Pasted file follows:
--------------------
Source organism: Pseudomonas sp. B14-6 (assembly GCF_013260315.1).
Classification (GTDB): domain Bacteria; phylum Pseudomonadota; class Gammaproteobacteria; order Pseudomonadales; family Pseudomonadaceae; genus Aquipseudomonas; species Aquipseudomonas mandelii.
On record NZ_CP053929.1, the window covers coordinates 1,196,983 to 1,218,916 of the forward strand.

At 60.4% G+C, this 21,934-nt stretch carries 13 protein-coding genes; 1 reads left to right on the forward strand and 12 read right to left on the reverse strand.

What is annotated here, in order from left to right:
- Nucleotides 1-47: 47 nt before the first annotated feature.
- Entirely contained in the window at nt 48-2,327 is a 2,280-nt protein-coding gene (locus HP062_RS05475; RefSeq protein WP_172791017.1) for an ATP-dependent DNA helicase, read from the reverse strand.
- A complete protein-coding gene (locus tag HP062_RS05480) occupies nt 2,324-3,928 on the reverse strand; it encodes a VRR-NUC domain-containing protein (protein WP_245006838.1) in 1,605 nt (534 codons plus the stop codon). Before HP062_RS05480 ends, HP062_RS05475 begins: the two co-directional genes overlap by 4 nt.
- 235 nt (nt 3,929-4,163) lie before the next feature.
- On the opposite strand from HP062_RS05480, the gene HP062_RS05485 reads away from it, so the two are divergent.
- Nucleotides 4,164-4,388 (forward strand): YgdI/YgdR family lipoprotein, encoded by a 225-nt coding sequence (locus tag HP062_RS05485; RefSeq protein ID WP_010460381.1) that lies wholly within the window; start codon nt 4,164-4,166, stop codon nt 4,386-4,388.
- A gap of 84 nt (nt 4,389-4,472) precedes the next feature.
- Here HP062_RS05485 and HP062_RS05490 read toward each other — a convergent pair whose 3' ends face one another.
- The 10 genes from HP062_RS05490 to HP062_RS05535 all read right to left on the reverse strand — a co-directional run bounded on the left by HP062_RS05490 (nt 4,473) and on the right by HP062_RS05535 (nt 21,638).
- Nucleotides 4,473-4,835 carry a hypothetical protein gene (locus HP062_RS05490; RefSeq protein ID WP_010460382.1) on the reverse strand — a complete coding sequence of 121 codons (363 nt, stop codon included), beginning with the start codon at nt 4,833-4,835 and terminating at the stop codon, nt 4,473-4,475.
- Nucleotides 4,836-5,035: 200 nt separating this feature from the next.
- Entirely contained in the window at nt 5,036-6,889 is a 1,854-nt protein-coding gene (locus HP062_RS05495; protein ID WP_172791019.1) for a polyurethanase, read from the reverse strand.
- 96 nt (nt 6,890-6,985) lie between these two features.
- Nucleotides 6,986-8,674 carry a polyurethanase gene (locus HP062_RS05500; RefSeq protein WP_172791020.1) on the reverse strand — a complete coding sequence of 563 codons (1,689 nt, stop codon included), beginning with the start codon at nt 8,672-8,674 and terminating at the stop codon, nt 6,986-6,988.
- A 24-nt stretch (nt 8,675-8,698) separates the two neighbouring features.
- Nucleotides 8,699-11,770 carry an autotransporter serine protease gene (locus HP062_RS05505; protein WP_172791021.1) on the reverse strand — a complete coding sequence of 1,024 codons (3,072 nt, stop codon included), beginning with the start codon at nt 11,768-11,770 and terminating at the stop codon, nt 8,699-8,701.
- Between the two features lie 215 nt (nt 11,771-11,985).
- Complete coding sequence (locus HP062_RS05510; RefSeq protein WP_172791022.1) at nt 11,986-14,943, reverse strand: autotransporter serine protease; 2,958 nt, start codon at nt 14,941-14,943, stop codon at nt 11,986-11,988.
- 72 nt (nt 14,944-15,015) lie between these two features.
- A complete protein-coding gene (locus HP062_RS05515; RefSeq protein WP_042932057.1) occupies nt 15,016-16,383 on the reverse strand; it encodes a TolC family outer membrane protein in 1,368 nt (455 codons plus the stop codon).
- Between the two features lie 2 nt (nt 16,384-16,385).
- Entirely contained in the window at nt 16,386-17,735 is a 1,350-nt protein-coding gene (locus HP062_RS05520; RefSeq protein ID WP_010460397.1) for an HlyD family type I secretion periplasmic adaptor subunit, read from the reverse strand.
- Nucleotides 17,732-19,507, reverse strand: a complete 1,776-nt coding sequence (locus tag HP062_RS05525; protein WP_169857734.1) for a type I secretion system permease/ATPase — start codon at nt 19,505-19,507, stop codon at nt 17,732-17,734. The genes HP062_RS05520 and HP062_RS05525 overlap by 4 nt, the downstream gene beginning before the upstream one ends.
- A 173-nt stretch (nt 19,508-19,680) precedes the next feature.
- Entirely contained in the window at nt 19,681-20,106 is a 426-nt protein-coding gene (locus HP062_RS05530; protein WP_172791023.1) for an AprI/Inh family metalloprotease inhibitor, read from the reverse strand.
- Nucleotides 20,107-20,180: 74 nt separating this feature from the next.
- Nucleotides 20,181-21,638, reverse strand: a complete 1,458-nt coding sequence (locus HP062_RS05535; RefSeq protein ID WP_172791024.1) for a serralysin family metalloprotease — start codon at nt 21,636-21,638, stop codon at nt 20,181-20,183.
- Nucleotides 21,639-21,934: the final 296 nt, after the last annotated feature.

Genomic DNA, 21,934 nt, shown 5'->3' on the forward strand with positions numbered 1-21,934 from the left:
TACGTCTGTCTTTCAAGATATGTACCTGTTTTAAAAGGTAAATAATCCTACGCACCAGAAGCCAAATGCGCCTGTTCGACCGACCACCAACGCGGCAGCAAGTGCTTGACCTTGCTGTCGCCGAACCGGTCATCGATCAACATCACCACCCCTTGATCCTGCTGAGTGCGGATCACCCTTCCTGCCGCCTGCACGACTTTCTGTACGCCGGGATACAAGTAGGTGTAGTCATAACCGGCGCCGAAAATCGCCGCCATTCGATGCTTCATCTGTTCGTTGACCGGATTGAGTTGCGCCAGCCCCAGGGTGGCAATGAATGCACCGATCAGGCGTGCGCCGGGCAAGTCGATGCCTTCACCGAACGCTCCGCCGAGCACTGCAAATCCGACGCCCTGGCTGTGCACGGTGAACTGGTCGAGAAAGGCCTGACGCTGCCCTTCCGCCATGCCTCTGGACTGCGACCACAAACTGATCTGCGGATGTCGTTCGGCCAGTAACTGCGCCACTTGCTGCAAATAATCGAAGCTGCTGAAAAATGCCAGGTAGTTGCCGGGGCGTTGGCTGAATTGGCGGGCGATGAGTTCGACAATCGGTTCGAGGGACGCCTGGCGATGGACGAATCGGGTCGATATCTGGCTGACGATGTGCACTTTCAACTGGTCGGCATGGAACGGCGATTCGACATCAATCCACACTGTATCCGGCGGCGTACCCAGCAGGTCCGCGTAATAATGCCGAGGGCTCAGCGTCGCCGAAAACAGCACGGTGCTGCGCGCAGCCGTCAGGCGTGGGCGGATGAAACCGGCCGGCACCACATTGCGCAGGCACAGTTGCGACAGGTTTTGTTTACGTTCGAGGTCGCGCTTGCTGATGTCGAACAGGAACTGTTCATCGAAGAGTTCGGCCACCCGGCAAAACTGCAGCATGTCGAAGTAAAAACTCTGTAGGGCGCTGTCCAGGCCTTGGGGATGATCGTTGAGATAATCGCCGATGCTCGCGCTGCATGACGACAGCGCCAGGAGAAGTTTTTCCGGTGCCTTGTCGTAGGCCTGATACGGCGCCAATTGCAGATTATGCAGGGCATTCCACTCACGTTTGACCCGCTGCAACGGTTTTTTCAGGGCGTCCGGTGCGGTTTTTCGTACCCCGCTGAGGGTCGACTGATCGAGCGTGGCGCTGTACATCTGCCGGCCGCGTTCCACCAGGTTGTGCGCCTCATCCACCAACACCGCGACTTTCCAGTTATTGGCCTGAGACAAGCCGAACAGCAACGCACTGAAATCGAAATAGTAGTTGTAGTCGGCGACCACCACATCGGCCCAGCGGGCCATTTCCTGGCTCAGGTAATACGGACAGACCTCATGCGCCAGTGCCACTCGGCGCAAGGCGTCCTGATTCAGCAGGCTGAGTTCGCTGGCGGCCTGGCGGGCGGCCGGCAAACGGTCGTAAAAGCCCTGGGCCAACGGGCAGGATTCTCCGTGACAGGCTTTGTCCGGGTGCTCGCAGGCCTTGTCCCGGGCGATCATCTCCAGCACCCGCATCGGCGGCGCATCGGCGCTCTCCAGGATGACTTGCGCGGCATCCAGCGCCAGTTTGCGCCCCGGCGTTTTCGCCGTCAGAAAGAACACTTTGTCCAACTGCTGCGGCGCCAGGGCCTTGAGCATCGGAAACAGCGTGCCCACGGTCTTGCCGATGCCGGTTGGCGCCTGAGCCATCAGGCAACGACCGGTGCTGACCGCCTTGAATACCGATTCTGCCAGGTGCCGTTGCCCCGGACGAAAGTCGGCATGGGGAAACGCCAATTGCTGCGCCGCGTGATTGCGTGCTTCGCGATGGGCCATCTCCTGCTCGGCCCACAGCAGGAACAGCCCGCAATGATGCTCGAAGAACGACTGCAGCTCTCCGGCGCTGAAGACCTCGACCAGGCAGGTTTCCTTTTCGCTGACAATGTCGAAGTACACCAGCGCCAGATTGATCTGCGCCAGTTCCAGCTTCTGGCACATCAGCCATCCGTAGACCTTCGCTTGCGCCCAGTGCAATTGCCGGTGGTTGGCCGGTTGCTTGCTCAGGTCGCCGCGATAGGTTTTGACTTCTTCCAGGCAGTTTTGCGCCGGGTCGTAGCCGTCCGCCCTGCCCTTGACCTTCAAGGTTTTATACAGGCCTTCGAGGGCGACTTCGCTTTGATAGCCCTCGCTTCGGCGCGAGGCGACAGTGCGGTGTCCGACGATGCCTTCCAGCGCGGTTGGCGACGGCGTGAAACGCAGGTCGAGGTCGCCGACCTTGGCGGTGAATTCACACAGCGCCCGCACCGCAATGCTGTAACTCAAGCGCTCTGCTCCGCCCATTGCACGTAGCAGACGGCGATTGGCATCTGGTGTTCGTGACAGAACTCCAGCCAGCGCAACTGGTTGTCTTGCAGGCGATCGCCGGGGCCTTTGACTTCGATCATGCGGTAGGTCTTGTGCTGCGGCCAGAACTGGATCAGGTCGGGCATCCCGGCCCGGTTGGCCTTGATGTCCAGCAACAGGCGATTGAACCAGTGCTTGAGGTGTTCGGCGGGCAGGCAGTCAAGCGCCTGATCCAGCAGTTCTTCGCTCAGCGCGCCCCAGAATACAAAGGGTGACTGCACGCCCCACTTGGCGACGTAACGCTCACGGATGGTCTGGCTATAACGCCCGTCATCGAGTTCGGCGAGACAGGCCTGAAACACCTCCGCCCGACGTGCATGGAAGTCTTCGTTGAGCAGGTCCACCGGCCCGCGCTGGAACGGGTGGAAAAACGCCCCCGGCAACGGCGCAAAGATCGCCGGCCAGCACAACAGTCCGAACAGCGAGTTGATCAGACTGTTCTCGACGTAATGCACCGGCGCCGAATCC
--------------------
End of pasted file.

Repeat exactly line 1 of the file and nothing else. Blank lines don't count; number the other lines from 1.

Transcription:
Source organism: Pseudomonas sp. B14-6 (assembly GCF_013260315.1).